With the shouts of employees to one another, the clamor of trucks pulling in and leaving and the phone ringing throughout, the Friday morning at Balloonatics' office in North Park had an element of madness.
Education: The 582-Acre Site Is Near Otay Reservoir, Olympic Training Center
Developer Douglas Wilson, who is building his Parkloft condominiums in the East Village despite the suspension in construction of the ballpark, is doing what all real visionaries do.
SPECIAL REPORT: HEALTH CARE; Pharmaceuticals Urged to Adopt Bar Code System
TECH TALK: Lindows Founder Says He's Not Backing Down From Microsoft Suit
The San Diego Planning Department will host a series of workshops to discuss updating the Otay Mesa Community Plan.
Construction: Carmel Valley Project Gets Energy Star Tag; Pardee Homes is experimenting with environmentally friendly building materials and energy saving options in a new product line
The state has plenty of agencies to deal with energy issues. The problem is, with all the overlapping duties, no single entity is in charge.
Assembly Bill 181 promises the ultimate high , a permanent one.
Proprietors Find New, Affordable 401(k) Retirement Plans;
Los Angeles County has joined an ongoing lawsuit against San Diego-based Sempra Energy.
Doctors Struggle to Meet Client, Business Demands; The last 10 years have been economically challenging for health care organizations such as hospitals, community clinics and private physician offices.
Corky McMillin Buys Assets of Allen Homes In Imperial Valley
When the Winter Olympics take place in Salt Lake City next month, SeaWorld San Diego and the local Convention & Visitors Bureau will both be there to take part in another centuries-old competition , sales.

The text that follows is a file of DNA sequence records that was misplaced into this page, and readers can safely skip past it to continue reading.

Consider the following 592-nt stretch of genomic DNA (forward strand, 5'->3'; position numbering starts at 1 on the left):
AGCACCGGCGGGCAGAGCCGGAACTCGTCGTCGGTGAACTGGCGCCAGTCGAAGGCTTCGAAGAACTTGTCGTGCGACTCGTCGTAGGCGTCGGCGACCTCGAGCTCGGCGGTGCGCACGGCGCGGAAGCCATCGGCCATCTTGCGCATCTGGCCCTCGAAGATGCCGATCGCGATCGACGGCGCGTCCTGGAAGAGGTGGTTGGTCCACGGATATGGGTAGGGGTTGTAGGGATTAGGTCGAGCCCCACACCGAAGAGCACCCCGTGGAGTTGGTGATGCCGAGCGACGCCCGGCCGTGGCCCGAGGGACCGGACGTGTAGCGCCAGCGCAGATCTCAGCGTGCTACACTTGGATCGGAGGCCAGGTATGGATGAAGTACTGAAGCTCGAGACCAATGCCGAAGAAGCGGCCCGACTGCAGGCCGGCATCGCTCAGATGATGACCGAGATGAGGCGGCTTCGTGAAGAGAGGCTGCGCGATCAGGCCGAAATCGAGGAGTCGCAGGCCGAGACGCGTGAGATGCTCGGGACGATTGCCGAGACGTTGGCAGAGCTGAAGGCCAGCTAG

Physicians Find Savings Using Electronic Billing; Local private practice doctors are adapting to the wave of the future and saving a few dollars while they're at it.
As the rest of the nation feels the effects of a recession, San Diego is expected to suffer as well , but only slightly, according to analysts.
The San Diego Sports Arena opened for its first event in November 1966 with the San Diego Gulls taking on the Seattle Totems. Thirty-five years later, the Gulls still play in the arena ...
Eight affordable housing initiatives in San Diego County have received $3.6 million in grants from the Federal Home Loan Bank of San Francisco's Affordable Housing Program.
San Diego Firm Offers Weight Loss Plan on CD; Directors of the California of Commerce named a Coronado man as their 2002 chairman.
HIGH TECH: The $120 million gift Irwin M. and Joan Jacobs have pledged to the San Diego Symphony has understandably grabbed a lot of media attention this month.
Non-Invasive Health Exams With Virtual Imaging ; The line between business and the business of health care is blurry at best.
ENCINITAS , Oliver Storm's irrigation project not only benefits the environment, it also aids his bottom line as well.
San Diego Called Perfect for Testing New Concepts. Geography, brain power and maybe even bureaucracy converge in such a way to make San Diego an ideal "test bed" for homeland security work.
There Are Fewer Bosses and More Tangible Benefits Now for CDC Small Business Finance Corp.'s Kurt Chillcott